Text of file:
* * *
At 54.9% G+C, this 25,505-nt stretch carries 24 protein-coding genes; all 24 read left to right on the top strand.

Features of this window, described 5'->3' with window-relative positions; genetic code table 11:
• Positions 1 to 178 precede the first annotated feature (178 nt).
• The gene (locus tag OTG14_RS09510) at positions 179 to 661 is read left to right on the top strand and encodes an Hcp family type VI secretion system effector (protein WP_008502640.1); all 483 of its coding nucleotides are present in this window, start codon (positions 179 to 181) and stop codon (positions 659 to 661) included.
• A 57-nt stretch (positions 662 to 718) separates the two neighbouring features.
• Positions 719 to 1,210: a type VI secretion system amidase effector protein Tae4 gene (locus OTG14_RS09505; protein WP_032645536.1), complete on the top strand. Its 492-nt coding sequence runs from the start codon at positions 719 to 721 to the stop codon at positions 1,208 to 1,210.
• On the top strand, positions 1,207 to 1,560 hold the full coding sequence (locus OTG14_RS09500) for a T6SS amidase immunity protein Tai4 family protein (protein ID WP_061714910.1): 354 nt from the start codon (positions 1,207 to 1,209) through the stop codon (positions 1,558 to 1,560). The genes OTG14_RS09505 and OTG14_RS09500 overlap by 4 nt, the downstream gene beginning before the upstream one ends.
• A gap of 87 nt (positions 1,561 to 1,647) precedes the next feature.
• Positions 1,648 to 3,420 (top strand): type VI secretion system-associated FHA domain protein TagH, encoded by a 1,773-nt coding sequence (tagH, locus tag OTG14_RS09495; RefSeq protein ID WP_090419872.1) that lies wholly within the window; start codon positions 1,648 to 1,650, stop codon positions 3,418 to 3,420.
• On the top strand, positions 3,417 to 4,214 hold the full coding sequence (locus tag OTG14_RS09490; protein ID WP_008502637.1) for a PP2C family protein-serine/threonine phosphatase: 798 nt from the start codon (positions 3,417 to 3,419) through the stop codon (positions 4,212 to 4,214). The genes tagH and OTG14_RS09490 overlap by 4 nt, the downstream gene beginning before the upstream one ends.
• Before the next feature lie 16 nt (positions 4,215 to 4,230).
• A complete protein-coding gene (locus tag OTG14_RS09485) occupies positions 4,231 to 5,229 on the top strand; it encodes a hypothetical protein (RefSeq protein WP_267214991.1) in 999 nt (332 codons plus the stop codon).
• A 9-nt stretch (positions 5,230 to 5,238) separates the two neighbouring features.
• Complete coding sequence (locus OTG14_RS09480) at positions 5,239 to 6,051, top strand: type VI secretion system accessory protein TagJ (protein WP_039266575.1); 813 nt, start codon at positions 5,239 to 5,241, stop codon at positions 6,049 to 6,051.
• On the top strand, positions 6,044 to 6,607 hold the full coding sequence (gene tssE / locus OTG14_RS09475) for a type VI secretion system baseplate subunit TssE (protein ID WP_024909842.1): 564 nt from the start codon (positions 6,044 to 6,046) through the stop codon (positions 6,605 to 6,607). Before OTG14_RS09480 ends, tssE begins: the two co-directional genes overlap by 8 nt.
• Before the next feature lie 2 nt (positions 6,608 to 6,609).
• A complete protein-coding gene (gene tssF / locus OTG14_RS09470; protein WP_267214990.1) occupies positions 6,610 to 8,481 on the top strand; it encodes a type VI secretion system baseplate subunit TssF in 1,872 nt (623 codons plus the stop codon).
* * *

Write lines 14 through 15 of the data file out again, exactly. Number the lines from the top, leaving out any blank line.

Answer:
• Complete coding sequence (locus OTG14_RS09480) at positions 5,239 to 6,051, top strand: type VI secretion system accessory protein TagJ (protein WP_039266575.1); 813 nt, start codon at positions 5,239 to 5,241, stop codon at positions 6,049 to 6,051.
• On the top strand, positions 6,044 to 6,607 hold the full coding sequence (gene tssE / locus OTG14_RS09475) for a type VI secretion system baseplate subunit TssE (protein ID WP_024909842.1): 564 nt from the start codon (positions 6,044 to 6,046) through the stop codon (positions 6,605 to 6,607). Before OTG14_RS09480 ends, tssE begins: the two co-directional genes overlap by 8 nt.